If your child’s father is in the military, he isn’t the only person who can exercise his visitation. A military parent who is deploying has the ability to delegate his visitation to a family member, including a step parent, provided that the court finds that this delegation satisfies a two part test. First, the family member must have a close relationship with the child and, second, the court must find that the delegation is in the best interests of the child.
Many moms are shocked and angry to find out that their child’s father can delegate their visitation to their new wife during deployment. Moms expect their child’s father to exercise visitation with some sort of regularity, but are often unprepared for the thought of handing over their child—not to dad—but to the new woman in his life.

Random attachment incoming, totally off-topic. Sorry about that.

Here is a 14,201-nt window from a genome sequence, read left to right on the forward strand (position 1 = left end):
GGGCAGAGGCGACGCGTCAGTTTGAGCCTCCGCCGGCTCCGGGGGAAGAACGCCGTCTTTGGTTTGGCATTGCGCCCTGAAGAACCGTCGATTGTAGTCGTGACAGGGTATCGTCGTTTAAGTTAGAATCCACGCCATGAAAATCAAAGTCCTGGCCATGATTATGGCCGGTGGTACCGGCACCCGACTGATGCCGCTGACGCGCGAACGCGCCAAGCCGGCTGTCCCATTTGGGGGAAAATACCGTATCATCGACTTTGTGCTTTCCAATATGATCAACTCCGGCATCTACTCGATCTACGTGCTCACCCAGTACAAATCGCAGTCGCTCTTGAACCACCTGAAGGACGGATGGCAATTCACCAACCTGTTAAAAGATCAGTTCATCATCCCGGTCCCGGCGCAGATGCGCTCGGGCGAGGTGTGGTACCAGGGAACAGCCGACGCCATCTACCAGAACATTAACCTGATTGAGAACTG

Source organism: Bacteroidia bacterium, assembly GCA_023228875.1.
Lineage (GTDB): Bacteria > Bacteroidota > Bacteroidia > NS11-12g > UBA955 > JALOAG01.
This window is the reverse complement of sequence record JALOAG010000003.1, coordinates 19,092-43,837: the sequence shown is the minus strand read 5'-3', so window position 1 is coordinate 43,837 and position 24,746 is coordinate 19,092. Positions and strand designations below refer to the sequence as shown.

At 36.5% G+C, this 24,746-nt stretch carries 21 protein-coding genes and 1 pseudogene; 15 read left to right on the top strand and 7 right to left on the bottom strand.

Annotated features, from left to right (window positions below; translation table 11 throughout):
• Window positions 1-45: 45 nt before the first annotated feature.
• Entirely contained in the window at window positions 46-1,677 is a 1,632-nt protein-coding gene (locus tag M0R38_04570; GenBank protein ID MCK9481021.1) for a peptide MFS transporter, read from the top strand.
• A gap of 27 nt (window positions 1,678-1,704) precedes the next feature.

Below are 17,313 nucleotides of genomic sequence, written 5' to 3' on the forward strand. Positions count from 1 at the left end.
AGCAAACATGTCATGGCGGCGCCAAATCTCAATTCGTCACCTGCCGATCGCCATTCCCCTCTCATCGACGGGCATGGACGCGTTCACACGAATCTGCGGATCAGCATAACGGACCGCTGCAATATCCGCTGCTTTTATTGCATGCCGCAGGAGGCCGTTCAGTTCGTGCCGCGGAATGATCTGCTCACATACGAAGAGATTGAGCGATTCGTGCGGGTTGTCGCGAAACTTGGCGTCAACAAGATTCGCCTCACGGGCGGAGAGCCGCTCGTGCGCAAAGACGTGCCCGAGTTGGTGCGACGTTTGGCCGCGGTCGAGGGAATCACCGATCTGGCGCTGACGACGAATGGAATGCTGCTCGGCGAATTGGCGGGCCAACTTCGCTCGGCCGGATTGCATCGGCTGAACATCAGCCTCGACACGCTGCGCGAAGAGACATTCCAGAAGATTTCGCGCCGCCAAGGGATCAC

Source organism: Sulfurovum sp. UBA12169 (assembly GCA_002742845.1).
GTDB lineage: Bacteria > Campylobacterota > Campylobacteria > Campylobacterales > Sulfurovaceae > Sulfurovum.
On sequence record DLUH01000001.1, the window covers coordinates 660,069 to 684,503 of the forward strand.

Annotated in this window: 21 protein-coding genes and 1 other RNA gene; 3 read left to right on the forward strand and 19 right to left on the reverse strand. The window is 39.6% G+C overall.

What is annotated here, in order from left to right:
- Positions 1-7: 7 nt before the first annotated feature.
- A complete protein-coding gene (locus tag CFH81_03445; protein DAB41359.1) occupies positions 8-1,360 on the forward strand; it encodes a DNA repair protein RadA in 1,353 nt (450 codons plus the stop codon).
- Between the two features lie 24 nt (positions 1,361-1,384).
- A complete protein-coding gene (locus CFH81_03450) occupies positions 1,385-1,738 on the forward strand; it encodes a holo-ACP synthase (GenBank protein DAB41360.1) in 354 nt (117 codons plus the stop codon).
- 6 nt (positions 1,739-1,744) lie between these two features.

If you find yourself in a situation where you think this might happen to you, remember first that your husband must satisfy the two part test before the court will allow his visitation to be delegated to another person. Does the new woman have a close relationship with your child? Is there any reason that you think that visitation with this woman would not be in the best interests of the child? That’s what you’d have to show the court to prevent this from happening.
If the court allows your child’s father to delegate visitation to someone else in his absence, the order can do a couple of different things. It can:
- Delegate all of the visitation to the other family member;
- Delete a certain portion of the visitation to the other family member; or
- Give primary physical custody of the child to the non-deploying parent, if the deploying parent had it before, and give visitation rights to the deploying parent’s family member.
For moms, this can be one of the most difficult and unexpected scenarios presented by dad’s military service. For more information about problems that may arise for military families establishing custody and visitation, click here.